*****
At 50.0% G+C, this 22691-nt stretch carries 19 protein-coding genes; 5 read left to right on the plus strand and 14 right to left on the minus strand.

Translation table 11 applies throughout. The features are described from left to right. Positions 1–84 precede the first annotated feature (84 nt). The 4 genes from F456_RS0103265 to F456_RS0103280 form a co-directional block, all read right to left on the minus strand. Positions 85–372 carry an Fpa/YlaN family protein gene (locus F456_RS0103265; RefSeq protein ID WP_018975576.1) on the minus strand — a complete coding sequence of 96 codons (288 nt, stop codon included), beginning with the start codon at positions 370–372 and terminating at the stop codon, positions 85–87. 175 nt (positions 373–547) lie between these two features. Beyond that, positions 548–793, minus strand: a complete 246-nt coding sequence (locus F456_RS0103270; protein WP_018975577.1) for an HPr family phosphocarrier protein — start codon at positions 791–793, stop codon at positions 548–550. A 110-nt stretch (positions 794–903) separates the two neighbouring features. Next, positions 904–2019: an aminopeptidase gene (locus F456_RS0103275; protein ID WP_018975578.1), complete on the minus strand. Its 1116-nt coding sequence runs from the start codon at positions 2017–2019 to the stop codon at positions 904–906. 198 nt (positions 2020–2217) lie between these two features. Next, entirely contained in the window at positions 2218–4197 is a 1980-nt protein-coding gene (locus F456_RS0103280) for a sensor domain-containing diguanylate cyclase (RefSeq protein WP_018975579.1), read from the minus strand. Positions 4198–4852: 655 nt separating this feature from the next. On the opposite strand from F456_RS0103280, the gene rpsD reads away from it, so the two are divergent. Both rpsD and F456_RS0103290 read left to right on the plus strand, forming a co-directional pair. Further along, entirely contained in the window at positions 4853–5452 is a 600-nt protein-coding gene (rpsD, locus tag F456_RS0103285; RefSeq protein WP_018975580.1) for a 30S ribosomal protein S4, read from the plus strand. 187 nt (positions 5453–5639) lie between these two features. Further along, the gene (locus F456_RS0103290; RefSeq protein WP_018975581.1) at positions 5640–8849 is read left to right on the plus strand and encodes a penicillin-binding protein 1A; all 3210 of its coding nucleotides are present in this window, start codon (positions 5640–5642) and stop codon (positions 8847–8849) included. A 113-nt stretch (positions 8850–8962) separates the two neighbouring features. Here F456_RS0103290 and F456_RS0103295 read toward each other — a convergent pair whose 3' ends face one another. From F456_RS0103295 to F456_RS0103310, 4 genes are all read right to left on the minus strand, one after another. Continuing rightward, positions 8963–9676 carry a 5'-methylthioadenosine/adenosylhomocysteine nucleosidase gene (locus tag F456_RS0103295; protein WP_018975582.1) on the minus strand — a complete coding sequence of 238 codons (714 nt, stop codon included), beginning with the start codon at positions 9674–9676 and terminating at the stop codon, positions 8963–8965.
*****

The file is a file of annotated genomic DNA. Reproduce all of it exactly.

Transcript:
At 50.0% G+C, this 22691-nt stretch carries 19 protein-coding genes; 5 read left to right on the plus strand and 14 right to left on the minus strand.

Translation table 11 applies throughout. The features are described from left to right. Positions 1–84 precede the first annotated feature (84 nt). The 4 genes from F456_RS0103265 to F456_RS0103280 form a co-directional block, all read right to left on the minus strand. Positions 85–372 carry an Fpa/YlaN family protein gene (locus F456_RS0103265; RefSeq protein ID WP_018975576.1) on the minus strand — a complete coding sequence of 96 codons (288 nt, stop codon included), beginning with the start codon at positions 370–372 and terminating at the stop codon, positions 85–87. 175 nt (positions 373–547) lie between these two features. Beyond that, positions 548–793, minus strand: a complete 246-nt coding sequence (locus F456_RS0103270; protein WP_018975577.1) for an HPr family phosphocarrier protein — start codon at positions 791–793, stop codon at positions 548–550. A 110-nt stretch (positions 794–903) separates the two neighbouring features. Next, positions 904–2019: an aminopeptidase gene (locus F456_RS0103275; protein ID WP_018975578.1), complete on the minus strand. Its 1116-nt coding sequence runs from the start codon at positions 2017–2019 to the stop codon at positions 904–906. 198 nt (positions 2020–2217) lie between these two features. Next, entirely contained in the window at positions 2218–4197 is a 1980-nt protein-coding gene (locus F456_RS0103280) for a sensor domain-containing diguanylate cyclase (RefSeq protein WP_018975579.1), read from the minus strand. Positions 4198–4852: 655 nt separating this feature from the next. On the opposite strand from F456_RS0103280, the gene rpsD reads away from it, so the two are divergent. Both rpsD and F456_RS0103290 read left to right on the plus strand, forming a co-directional pair. Further along, entirely contained in the window at positions 4853–5452 is a 600-nt protein-coding gene (rpsD, locus tag F456_RS0103285; RefSeq protein WP_018975580.1) for a 30S ribosomal protein S4, read from the plus strand. 187 nt (positions 5453–5639) lie between these two features. Further along, the gene (locus F456_RS0103290; RefSeq protein WP_018975581.1) at positions 5640–8849 is read left to right on the plus strand and encodes a penicillin-binding protein 1A; all 3210 of its coding nucleotides are present in this window, start codon (positions 5640–5642) and stop codon (positions 8847–8849) included. A 113-nt stretch (positions 8850–8962) separates the two neighbouring features. Here F456_RS0103290 and F456_RS0103295 read toward each other — a convergent pair whose 3' ends face one another. From F456_RS0103295 to F456_RS0103310, 4 genes are all read right to left on the minus strand, one after another. Continuing rightward, positions 8963–9676 carry a 5'-methylthioadenosine/adenosylhomocysteine nucleosidase gene (locus tag F456_RS0103295; protein WP_018975582.1) on the minus strand — a complete coding sequence of 238 codons (714 nt, stop codon included), beginning with the start codon at positions 9674–9676 and terminating at the stop codon, positions 8963–8965.